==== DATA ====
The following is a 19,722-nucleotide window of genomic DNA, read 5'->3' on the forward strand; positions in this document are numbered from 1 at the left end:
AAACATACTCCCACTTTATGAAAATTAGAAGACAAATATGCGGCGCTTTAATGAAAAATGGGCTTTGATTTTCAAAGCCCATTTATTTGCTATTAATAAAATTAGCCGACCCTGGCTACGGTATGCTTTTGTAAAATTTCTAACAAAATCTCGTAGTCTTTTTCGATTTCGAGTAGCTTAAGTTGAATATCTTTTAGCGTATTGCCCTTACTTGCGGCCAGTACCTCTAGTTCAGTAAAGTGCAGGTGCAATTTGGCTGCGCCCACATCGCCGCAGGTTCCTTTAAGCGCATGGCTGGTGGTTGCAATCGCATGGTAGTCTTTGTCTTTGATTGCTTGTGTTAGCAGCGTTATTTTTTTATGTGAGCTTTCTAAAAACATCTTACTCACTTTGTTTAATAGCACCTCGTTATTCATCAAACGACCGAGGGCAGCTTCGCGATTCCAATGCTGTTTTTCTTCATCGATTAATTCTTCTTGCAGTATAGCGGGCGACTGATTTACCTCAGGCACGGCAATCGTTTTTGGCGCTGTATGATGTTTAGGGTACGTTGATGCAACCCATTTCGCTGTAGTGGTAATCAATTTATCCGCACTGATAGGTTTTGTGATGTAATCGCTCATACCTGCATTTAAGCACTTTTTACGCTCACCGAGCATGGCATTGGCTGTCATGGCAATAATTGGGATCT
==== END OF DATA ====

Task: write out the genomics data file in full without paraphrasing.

The following is a 19,722-nucleotide window of genomic DNA, read 5'->3' on the forward strand; positions in this document are numbered from 1 at the left end:
AAACATACTCCCACTTTATGAAAATTAGAAGACAAATATGCGGCGCTTTAATGAAAAATGGGCTTTGATTTTCAAAGCCCATTTATTTGCTATTAATAAAATTAGCCGACCCTGGCTACGGTATGCTTTTGTAAAATTTCTAACAAAATCTCGTAGTCTTTTTCGATTTCGAGTAGCTTAAGTTGAATATCTTTTAGCGTATTGCCCTTACTTGCGGCCAGTACCTCTAGTTCAGTAAAGTGCAGGTGCAATTTGGCTGCGCCCACATCGCCGCAGGTTCCTTTAAGCGCATGGCTGGTGGTTGCAATCGCATGGTAGTCTTTGTCTTTGATTGCTTGTGTTAGCAGCGTTATTTTTTTATGTGAGCTTTCTAAAAACATCTTACTCACTTTGTTTAATAGCACCTCGTTATTCATCAAACGACCGAGGGCAGCTTCGCGATTCCAATGCTGTTTTTCTTCATCGATTAATTCTTCTTGCAGTATAGCGGGCGACTGATTTACCTCAGGCACGGCAATCGTTTTTGGCGCTGTATGATGTTTAGGGTACGTTGATGCAACCCATTTCGCTGTAGTGGTAATCAATTTATCCGCACTGATAGGTTTTGTGATGTAATCGCTCATACCTGCATTTAAGCACTTTTTACGCTCACCGAGCATGGCATTGGCTGTCATGGCAATAATTGGGATCT